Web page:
Witter Decisions Corley!

Light Welterweight Junior Witter (34-1-2, 19 KOs) squeaked out a close 12-round unanimous decision over DeMarcus "Chop Chop" Corley (31-5-1, 17 KOs) at the Alexandra Palace, in London, England. Using his powerful right hand and snapping left jab, Witter was able to control much of the action. However, Corley had his moments fighting Witter to a standstill is many of the earlier rounds. In the 5th round, Witter landed a big right hand uppercut that stunned Corley and sent him to the canvas. However, the referee ruled it a clip. The final judge’s scores were 117-111, 118-112, 116-113, all for Witter. With this victory, Witter wins the vacant WBC light welterweight title, which had previously been held by Floyd Mayweather Jr.

Junior Witter vs DeMarcus Corley

Bradford’s Junior Witter has waited patiently for his opportunity to challenge for the most prestigious title in boxing. Finally, he has it, in what will be one of the biggest fights in London for years. On a Hennessy Sports event at the historic Alexandra Palace on September 15th 2006 Witter will meet American DeMarcus Corley, promoted by Don King, for the WBC super lightweight title. The action will be covered live by Britain’s premier boxing broadcaster Sky Sports. It will be the first time that the green belt has been contested in the Capital since Lennox Lewis met Francois Botha at the London Arena in July 2000.

That was also the last instance of a Brit successfully contesting a WBC title fight, be it in a defence or a challenge, on home soil.

“This is the kind of fight I am in the sport for,” said promoter Mick Hennessy, head of Hennessy Sports. “I set out to promote fighters along the traditional title path, from British, Commonwealth and European right through to genuine world honours. They don’t come any bigger than the WBC. I am very proud to be bringing their title to the UK and I know Junior is very proud to be contesting it on home soil.”

The process of securing the fight has been a lengthy one, for both fighter and promoter.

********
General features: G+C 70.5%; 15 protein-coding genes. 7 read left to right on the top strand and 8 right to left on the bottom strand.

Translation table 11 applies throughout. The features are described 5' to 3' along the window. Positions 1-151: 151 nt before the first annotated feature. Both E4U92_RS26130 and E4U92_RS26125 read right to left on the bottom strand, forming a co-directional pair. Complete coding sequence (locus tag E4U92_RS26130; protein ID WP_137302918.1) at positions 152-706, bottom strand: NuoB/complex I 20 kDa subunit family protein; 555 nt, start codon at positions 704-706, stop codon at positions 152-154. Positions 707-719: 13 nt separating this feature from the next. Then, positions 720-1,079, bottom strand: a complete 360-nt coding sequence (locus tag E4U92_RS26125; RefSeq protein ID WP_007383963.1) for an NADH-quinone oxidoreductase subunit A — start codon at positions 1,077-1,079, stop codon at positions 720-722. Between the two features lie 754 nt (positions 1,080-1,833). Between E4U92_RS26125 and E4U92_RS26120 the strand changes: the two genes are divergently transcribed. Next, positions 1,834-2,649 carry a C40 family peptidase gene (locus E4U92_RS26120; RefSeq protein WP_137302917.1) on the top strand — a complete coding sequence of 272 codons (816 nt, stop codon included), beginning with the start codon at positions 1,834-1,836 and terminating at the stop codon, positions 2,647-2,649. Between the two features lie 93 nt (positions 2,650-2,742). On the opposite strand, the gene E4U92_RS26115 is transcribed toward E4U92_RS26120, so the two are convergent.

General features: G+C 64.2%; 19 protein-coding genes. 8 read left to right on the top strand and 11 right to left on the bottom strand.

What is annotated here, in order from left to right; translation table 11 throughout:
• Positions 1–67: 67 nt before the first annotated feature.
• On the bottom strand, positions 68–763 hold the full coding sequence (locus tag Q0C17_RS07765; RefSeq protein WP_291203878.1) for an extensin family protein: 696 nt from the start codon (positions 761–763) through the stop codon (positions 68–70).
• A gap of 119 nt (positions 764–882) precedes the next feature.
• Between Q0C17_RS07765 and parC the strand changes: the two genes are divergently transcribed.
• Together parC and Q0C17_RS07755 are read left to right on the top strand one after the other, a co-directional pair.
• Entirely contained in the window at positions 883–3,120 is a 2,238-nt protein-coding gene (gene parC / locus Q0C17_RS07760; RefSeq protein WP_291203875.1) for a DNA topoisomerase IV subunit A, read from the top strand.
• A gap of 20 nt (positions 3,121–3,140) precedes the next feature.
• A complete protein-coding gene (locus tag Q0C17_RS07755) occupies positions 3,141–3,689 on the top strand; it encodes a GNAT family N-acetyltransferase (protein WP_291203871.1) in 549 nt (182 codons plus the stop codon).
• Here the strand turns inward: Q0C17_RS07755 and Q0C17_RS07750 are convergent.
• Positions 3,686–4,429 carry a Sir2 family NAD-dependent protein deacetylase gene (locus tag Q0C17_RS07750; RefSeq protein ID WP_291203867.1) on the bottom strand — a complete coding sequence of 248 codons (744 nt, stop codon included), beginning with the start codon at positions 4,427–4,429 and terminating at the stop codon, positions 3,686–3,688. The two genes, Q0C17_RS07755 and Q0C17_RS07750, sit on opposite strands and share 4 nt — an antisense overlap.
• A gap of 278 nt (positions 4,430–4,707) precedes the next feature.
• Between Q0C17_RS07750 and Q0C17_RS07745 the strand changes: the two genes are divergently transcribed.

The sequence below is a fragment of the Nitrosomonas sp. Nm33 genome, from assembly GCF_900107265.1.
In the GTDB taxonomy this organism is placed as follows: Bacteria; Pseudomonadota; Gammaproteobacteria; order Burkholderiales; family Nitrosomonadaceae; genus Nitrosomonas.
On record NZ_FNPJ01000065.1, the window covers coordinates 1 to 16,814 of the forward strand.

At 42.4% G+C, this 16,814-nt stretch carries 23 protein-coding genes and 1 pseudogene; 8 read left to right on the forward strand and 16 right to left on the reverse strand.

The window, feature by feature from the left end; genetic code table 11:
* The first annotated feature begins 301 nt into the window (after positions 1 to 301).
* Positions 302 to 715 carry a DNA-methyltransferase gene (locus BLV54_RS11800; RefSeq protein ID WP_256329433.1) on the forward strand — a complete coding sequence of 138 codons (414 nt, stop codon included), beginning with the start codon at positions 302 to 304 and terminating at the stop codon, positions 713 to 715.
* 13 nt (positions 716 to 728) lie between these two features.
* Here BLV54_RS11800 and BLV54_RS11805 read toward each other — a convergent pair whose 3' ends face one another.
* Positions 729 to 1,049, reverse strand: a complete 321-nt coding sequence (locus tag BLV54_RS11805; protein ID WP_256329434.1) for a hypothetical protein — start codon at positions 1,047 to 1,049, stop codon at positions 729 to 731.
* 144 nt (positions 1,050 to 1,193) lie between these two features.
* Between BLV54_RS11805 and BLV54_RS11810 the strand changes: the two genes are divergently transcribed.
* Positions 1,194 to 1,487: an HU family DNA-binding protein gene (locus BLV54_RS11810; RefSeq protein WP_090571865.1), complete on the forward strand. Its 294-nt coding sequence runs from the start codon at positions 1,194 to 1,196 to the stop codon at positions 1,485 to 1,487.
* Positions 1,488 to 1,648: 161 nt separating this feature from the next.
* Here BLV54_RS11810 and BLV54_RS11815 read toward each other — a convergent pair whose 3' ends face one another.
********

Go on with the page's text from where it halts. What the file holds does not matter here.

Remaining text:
Witter’s time looked to be drawing near way back in June 2005 when the WBC - as a reward for his win over Lovemore N’Dou in an eliminator and his outstanding form at British, Commonwealth and European level - installed him as their number one contender at 140lb.

His progress towards the Championship was severely delayed, however, when opponents nominated to meet him in final eliminators - for the right to establish who would face then champion Floyd Mayweather - withdrew on several occasions.

Matters were finally kick-started when the WBC, under long-term lobbying from Hennessy, waived the need for him to contest a final eliminator earlier this year given the lack of suitable opponents prepared to step up and face him.

He was happy to take the direct shot at Mayweather his new found status as mandatory contender afforded him, but shortly afterwards the widely regarded pound for pound king relinquished.

Former world champion Corley was subsequently nominated as his co-challenger for the vacant crown. A purse bid was called for but through lengthy negotiation with his counterpart Don King, Hennessy was able to secure a private deal and bring the fight to London. The fight has been scheduled for some time, with both boxers being given plenty of notice. Final terms were agreed and contracts signed earlier this week.

“Fair play to Junior Witter,” added Hennessy. “If any fighter deserves an opportunity like this, it’s him. He has done everything he can to get this fight. He got himself in the mix the proper way by winning British, Commonwealth and European Titles. He was recently named European champion of the year.